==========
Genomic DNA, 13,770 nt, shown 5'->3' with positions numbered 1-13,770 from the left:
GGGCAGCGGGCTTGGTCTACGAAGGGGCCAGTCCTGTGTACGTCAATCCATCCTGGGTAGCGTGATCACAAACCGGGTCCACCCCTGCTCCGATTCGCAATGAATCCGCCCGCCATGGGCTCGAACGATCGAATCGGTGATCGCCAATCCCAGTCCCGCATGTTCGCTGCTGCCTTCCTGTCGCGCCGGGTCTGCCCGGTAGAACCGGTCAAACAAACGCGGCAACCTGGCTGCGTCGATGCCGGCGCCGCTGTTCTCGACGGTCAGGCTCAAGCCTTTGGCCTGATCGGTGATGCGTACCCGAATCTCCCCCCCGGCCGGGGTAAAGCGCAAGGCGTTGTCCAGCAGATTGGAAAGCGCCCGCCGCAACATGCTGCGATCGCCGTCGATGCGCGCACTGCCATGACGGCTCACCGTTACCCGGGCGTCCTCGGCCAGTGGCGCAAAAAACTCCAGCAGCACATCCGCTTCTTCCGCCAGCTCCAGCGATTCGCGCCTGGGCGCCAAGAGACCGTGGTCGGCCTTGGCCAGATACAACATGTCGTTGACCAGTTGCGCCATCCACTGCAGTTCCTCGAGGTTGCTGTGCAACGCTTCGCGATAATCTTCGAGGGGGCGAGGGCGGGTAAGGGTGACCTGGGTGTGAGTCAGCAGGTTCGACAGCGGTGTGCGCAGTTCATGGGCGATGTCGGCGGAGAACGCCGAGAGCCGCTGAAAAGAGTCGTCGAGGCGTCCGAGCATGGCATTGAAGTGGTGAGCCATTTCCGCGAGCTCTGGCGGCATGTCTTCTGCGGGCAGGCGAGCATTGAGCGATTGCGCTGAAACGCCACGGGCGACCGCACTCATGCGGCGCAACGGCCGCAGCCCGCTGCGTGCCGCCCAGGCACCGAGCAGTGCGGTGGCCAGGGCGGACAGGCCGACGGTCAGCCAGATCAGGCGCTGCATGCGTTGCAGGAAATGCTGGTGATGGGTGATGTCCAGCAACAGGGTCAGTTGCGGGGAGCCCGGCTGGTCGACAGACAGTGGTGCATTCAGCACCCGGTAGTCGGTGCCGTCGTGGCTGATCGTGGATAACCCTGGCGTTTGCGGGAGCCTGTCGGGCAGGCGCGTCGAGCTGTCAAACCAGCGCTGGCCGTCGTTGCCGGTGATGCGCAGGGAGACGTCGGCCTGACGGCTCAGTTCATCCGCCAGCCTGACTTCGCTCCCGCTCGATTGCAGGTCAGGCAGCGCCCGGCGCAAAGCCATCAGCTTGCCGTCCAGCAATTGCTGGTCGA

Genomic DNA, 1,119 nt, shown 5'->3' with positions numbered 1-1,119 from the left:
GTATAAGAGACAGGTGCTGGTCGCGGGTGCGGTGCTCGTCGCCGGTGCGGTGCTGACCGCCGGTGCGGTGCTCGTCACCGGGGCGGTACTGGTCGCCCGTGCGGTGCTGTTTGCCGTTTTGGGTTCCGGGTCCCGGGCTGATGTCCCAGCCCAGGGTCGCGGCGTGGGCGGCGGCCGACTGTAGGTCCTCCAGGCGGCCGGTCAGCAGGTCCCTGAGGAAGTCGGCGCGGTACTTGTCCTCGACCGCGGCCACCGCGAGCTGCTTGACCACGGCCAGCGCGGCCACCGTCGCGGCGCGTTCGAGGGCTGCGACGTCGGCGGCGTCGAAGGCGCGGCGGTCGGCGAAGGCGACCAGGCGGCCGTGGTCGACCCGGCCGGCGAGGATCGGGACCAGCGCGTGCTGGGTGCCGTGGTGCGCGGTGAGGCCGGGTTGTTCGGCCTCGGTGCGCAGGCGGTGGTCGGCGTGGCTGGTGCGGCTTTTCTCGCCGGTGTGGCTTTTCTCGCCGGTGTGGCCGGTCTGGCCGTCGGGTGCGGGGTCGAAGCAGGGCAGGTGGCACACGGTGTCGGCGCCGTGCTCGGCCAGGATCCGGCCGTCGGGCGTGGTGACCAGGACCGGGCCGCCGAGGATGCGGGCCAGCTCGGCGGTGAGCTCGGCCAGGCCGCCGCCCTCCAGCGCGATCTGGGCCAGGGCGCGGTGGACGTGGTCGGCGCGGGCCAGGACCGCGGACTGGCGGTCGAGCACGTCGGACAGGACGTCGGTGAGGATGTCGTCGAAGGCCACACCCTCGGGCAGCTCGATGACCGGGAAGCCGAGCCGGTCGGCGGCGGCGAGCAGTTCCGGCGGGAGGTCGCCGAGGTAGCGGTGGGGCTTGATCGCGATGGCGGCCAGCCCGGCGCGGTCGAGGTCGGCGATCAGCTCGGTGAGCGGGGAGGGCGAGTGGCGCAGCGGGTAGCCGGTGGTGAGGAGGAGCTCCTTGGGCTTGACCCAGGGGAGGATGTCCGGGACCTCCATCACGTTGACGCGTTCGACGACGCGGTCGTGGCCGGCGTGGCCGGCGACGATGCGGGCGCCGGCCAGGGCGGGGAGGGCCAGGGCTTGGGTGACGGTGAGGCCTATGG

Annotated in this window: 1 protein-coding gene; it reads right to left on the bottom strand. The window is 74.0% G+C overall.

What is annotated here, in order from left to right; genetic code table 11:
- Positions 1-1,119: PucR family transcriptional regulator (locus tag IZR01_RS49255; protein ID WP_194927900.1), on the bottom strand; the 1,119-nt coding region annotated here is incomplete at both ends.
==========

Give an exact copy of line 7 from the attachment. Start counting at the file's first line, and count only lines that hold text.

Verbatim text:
- Positions 1-1,119: PucR family transcriptional regulator (locus tag IZR01_RS49255; protein ID WP_194927900.1), on the bottom strand; the 1,119-nt coding region annotated here is incomplete at both ends.